But herein lies the root of our angst. There’s a constant struggle between our monkey mind and our higher mind, and one we can’t seem to reconcile.
Our higher mind tells us to step outside of our comfort zone, take chances and follow our hearts. Our monkey mind tells us to stay within our comfort zone, reduce risk and follow our instincts. This, of course, puts us directly between a rock and a hard place. No matter what mind we listen to, we’re going to feel relatively unfulfilled.
If we ignore our monkey mind, we’ll be put in a constant state of unrest as we go against our instincts of safety and survival. If we ignore our higher mind, we’ll be put in a constant state of unrest as we feel unfulfilled in the pursuit of our life’s ultimate meaning. This is the first cause of our angst.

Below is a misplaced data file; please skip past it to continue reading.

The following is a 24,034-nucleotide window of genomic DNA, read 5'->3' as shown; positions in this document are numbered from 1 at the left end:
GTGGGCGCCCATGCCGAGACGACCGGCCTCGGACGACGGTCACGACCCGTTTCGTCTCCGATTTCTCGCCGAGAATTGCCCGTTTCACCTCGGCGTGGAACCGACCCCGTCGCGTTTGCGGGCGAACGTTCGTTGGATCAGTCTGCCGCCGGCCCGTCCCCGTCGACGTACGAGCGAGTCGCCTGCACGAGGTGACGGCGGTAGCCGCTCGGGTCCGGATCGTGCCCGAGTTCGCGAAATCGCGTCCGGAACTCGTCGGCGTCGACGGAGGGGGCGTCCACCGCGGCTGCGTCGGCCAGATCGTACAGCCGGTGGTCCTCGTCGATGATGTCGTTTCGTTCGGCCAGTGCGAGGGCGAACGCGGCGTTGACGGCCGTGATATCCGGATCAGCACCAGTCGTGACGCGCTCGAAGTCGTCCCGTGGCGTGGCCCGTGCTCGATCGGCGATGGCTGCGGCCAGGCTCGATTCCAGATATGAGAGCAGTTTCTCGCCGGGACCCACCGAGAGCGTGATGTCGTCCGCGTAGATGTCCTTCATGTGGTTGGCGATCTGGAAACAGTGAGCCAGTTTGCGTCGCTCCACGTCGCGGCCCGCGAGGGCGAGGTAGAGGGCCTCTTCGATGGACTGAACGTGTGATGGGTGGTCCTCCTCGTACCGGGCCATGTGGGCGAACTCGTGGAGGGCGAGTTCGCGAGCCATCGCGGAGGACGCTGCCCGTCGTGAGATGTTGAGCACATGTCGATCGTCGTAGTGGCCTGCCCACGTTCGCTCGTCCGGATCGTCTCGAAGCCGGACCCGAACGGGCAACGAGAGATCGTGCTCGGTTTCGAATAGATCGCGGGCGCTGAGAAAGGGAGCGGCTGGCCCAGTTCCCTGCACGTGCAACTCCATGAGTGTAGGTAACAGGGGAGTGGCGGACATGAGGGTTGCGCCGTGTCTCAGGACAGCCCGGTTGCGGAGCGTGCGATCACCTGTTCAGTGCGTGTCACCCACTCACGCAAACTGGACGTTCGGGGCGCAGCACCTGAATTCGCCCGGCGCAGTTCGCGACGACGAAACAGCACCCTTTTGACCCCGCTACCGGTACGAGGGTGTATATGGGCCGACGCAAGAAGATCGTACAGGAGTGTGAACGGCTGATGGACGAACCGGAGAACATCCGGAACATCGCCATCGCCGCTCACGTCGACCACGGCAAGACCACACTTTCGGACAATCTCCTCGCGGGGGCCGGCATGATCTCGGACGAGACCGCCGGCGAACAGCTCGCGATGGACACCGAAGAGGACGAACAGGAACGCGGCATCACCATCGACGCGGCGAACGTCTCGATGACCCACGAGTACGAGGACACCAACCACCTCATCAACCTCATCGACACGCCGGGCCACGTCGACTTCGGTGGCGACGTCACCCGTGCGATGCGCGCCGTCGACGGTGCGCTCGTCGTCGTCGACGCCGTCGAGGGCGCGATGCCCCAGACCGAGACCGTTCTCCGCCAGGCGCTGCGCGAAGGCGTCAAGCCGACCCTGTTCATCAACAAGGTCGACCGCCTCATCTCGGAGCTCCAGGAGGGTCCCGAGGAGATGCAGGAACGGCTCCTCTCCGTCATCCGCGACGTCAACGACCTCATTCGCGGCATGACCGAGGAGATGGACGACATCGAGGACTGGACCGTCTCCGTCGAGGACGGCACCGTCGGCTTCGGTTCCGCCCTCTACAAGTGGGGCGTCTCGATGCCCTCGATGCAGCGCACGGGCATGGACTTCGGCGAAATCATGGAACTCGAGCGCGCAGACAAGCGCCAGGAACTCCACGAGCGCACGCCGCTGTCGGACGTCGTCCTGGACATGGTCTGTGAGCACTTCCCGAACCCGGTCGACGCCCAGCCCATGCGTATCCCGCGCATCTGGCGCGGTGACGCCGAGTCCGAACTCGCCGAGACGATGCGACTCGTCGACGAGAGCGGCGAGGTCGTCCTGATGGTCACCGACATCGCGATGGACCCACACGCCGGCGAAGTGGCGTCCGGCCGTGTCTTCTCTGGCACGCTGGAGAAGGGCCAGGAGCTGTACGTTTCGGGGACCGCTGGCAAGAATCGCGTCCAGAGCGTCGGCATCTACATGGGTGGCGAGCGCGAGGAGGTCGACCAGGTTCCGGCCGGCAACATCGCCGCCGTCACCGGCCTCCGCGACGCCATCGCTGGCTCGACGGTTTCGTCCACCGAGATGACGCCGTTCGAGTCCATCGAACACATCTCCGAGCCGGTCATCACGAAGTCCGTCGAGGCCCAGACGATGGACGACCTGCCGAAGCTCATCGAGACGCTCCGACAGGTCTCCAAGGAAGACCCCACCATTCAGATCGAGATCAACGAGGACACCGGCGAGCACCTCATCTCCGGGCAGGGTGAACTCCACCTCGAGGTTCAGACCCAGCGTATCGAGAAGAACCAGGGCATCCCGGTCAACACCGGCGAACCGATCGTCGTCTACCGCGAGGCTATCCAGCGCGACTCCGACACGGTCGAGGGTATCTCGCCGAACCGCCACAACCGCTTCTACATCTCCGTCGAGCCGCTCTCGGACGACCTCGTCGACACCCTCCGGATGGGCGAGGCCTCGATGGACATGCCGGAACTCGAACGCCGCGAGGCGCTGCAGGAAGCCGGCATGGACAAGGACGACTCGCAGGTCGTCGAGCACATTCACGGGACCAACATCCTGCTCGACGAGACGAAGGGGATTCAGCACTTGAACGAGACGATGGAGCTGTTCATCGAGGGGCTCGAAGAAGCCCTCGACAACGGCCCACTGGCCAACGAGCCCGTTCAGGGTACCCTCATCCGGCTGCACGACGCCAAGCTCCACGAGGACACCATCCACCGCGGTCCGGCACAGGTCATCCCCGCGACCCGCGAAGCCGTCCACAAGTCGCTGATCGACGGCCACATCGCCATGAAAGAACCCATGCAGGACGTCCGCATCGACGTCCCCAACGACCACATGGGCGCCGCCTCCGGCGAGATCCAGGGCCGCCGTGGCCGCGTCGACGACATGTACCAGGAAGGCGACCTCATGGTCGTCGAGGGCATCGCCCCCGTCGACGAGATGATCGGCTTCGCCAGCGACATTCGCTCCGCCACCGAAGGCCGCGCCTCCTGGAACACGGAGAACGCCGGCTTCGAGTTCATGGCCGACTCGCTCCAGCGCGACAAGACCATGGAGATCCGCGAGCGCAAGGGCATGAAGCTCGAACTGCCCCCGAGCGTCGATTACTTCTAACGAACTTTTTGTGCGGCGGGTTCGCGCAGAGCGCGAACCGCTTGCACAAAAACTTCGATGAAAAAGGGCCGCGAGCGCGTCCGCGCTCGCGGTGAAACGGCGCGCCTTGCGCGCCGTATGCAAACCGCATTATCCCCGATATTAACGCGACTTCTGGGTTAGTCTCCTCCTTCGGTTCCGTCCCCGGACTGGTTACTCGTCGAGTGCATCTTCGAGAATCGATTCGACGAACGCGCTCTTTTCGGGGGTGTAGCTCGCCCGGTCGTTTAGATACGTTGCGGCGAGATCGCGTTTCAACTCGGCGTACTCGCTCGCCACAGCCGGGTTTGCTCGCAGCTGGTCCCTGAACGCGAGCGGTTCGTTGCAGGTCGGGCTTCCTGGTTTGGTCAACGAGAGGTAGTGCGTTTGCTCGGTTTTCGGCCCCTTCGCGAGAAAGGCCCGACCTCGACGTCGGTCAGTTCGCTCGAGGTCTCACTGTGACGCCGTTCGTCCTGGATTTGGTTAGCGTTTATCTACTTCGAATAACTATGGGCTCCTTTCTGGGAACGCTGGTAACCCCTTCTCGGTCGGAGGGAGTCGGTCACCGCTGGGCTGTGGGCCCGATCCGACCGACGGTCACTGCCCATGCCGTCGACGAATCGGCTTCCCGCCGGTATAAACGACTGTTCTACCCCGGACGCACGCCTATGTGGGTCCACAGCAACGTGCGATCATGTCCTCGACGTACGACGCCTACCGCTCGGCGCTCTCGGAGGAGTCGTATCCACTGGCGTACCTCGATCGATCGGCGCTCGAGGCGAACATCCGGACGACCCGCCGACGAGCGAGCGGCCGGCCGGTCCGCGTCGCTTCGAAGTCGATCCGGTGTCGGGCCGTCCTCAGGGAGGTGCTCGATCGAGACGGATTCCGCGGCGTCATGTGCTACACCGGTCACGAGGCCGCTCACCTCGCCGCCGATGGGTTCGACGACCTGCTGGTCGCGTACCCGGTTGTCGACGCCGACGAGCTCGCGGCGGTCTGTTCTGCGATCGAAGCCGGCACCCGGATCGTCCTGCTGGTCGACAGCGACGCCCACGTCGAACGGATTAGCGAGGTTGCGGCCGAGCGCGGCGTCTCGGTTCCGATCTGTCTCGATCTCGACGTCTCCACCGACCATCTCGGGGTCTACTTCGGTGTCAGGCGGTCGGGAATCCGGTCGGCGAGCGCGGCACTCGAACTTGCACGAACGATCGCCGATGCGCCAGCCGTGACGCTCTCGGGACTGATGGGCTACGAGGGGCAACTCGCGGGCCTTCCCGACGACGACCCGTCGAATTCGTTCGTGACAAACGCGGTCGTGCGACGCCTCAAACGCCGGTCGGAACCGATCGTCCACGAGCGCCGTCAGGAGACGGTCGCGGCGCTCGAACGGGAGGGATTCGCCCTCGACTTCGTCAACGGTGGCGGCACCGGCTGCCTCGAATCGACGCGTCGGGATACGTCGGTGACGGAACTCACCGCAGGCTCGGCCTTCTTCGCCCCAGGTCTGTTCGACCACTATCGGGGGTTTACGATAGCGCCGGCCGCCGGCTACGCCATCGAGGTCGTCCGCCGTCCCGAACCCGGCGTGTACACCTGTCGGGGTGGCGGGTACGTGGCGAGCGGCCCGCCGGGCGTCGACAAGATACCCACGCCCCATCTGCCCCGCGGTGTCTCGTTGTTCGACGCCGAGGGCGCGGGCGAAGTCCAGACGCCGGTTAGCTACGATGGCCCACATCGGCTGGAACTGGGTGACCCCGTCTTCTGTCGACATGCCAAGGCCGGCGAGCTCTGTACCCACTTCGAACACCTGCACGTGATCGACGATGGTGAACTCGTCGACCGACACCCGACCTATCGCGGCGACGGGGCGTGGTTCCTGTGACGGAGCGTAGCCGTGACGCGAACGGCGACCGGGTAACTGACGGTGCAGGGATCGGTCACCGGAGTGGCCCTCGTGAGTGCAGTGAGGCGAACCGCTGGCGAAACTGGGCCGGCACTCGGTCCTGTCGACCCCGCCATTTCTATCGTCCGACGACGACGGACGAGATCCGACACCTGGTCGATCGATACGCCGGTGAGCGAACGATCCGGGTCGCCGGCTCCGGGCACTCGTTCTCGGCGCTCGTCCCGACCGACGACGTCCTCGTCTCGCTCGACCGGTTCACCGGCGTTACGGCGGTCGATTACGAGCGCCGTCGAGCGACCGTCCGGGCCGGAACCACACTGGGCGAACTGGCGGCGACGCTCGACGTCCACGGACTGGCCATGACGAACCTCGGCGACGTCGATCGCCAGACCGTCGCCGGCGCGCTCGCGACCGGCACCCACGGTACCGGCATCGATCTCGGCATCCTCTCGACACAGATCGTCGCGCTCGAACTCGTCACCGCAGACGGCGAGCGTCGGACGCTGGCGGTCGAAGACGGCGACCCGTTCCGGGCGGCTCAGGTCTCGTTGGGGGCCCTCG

Our existential feeling of unease doesn’t stop with our split personality. I think it’s safe to say that once both minds have been identified, almost everyone will choose to pursue their higher mind. Let me reiterate by saying that once they’ve been identified, because many of us walk around completely unaware of our condition, and are constantly stuck between opposing internal views.
But, even if you’re one of the lucky few who’s identified and pursued your higher mind in an attempt to live your passion, your woes won’t stop there. Well, I should say our woes, because I’m right there with you!
Because even as we’ve decided to pursue the thinking of our higher mind, we become faced with the hardest question we’ll ever be tasked to answer: what’s our unique purpose?